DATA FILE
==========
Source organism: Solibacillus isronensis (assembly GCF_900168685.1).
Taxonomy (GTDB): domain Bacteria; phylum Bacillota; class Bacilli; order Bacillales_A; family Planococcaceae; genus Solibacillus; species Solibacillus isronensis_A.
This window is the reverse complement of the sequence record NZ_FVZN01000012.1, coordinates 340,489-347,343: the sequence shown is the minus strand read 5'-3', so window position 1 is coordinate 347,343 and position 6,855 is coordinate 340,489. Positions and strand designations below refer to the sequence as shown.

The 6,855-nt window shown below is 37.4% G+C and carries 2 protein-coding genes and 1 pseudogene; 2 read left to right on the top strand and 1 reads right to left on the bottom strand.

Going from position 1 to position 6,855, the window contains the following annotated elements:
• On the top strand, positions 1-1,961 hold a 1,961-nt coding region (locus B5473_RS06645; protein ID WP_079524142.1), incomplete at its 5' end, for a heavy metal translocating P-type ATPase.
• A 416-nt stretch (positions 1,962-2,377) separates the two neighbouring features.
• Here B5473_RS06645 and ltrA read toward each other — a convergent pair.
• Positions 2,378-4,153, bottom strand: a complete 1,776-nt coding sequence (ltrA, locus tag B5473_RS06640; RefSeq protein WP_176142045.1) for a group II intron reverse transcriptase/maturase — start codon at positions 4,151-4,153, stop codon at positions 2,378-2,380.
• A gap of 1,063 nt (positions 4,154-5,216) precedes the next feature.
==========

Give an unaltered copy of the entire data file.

Source organism: Solibacillus isronensis (assembly GCF_900168685.1).
Taxonomy (GTDB): domain Bacteria; phylum Bacillota; class Bacilli; order Bacillales_A; family Planococcaceae; genus Solibacillus; species Solibacillus isronensis_A.
This window is the reverse complement of the sequence record NZ_FVZN01000012.1, coordinates 340,489-347,343: the sequence shown is the minus strand read 5'-3', so window position 1 is coordinate 347,343 and position 6,855 is coordinate 340,489. Positions and strand designations below refer to the sequence as shown.

The 6,855-nt window shown below is 37.4% G+C and carries 2 protein-coding genes and 1 pseudogene; 2 read left to right on the top strand and 1 reads right to left on the bottom strand.

Going from position 1 to position 6,855, the window contains the following annotated elements:
• On the top strand, positions 1-1,961 hold a 1,961-nt coding region (locus B5473_RS06645; protein ID WP_079524142.1), incomplete at its 5' end, for a heavy metal translocating P-type ATPase.
• A 416-nt stretch (positions 1,962-2,377) separates the two neighbouring features.
• Here B5473_RS06645 and ltrA read toward each other — a convergent pair.
• Positions 2,378-4,153, bottom strand: a complete 1,776-nt coding sequence (ltrA, locus tag B5473_RS06640; RefSeq protein WP_176142045.1) for a group II intron reverse transcriptase/maturase — start codon at positions 4,151-4,153, stop codon at positions 2,378-2,380.
• A gap of 1,063 nt (positions 4,154-5,216) precedes the next feature.